It’s not every week a government minister speaks to a small town chamber of commerce. In this case it was Alberta’s Minister of Economic Development and Trade, Deron Bilous, who attended the Slave Lake & District Chamber of Commerce’s regular luncheon meeting on March 26. He was able to make the visit as part of a trip to High Prairie’s Tolko OSB mill, which recently re-opened with some government assistance in the form of tax credits.
Bilous spoke to a fair-sized crowd of Chamber members on the government perspective on the recent budget and the prospects for the economy. The news, he said, is pretty good.
“Exports are up almost 30 per cent,” he said. “Manufacturing is up, housing starts grew by 20 per cent, and we’re expecting to be near the top of economic growth in Canada again in 2018 at 2.7 per cent.”
Bilous acknowledged that not every business has experienced the benefits of the recovery. However, he stressed that the overall picture is good, after “the worst recession felt in generations.”
Speaking of the 2018 Budget, Bilous said it focuses on three different things: diversifying the economy, expanding market access and support for new industries, and protecting public services that are vital to communities. He said financial experts indicate the province’s “historic infrastructure build” as one of the key reasons for that growth. Currently, there are 2.3 million jobs in the province, which he said is the most ever.
Further reasons for optimism, according to the minister: Budget 2018 encourages the construction of new extraction facilities on major pipelines with $500 million in loan guarantees and grants for the new Petrochemical Feedstock Infrastructure Program. This would support building new straddle plants that recover natural gas liquids like ethane and propane that can then be used to manufacture a wide range of products.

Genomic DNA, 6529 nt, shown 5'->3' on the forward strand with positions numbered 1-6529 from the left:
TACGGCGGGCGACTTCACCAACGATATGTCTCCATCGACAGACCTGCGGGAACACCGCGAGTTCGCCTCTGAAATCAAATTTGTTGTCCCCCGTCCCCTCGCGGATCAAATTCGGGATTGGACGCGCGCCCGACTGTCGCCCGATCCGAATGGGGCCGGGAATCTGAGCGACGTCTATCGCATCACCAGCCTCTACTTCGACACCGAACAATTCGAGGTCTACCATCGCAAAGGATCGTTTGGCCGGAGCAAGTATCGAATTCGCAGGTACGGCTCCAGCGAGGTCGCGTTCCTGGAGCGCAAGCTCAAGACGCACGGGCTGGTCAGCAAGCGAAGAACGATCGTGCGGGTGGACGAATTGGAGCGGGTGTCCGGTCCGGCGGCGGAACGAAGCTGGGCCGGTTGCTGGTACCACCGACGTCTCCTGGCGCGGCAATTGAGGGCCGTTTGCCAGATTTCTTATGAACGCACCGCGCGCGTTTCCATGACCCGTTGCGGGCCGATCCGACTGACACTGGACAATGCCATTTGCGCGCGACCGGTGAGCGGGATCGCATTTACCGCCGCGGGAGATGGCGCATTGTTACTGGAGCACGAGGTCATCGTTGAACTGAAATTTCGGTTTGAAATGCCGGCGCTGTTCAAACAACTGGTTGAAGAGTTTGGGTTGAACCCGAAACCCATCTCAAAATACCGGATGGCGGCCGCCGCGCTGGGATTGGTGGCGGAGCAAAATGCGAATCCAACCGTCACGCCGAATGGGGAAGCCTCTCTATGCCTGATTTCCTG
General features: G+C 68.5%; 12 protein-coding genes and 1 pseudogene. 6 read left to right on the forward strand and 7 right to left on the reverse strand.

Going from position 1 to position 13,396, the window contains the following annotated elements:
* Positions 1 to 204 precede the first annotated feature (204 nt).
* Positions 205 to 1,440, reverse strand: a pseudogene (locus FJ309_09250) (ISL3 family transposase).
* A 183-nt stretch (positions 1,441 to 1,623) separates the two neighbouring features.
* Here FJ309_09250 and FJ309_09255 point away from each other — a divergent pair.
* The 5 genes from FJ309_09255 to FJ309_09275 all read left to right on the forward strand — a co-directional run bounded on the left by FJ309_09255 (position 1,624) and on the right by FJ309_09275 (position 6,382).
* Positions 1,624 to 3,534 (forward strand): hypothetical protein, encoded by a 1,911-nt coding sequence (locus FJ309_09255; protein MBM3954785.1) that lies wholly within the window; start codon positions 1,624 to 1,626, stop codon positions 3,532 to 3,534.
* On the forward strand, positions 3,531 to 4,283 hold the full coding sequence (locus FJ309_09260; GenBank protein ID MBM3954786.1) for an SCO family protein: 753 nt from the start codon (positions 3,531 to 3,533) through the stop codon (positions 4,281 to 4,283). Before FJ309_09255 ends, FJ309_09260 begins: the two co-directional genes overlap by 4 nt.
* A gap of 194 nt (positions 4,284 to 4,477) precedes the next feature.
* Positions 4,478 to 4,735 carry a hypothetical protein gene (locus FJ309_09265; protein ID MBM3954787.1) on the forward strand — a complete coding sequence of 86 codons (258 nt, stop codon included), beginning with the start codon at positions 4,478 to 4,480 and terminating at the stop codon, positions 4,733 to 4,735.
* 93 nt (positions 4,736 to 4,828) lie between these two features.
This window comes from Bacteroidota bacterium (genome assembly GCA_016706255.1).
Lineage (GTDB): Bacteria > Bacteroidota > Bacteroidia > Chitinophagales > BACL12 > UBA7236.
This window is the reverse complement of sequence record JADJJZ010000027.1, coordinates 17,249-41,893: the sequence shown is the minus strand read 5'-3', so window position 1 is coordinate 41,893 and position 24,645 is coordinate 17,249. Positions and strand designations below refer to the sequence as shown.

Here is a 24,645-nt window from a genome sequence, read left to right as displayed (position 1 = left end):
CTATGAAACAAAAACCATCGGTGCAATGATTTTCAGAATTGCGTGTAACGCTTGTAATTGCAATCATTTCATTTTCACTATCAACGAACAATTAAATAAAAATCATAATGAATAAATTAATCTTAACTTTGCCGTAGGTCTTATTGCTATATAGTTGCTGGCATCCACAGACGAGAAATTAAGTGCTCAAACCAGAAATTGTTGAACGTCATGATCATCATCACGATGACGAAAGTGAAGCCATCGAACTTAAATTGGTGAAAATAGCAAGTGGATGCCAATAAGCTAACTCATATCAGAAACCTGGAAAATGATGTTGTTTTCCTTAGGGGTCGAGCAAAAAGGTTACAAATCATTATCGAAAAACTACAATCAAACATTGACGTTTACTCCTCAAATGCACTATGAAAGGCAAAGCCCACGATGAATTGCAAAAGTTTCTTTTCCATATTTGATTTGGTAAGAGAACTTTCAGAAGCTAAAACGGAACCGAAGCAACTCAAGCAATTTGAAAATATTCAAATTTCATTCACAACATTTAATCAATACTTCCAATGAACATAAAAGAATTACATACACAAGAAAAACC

“We want every person and business to feel the positive effects of this recovery,” he said. “A recovery built to last.”
It isn’t all about spending. Bilous made a point of mentioning ways in which the government has cut back.
“One of them is through agencies, boards and commissions. There are over 400 of these in Alberta and we brought in salary caps for executives.”
Bilous made a point of stressing the government’s commitment to getting more pipelines built. On the other hand, he said the government is also pushing its economic diversification agenda, so as not to have ‘too many eggs in one basket.’
He spoke of the “wildly successful,” Petrochemical Diversification Program,” which sees another $500 million in royalty credits in the 2018 budget.
“Through this program, for the first time in Canada, we will process propane extracted from natural gas resources into value-added plastic products that people all over the world use every day. The projects mean a 700 per cent value-add to feedstock and supports thousands of jobs.”
Bilous went on to talk about the government’s commitment to stable funding for public services, such as health care and education. One of the highlights was more money for more $25 per day daycare spaces. His final point was about the plan to have a balanced budget by 2023.
“To sum up, I think Budget 2018 contains a lot of good news for the folks in this room, both as business leaders and as ordinary Albertans.”
Deron Bilous, Minister of Economic Development and Trade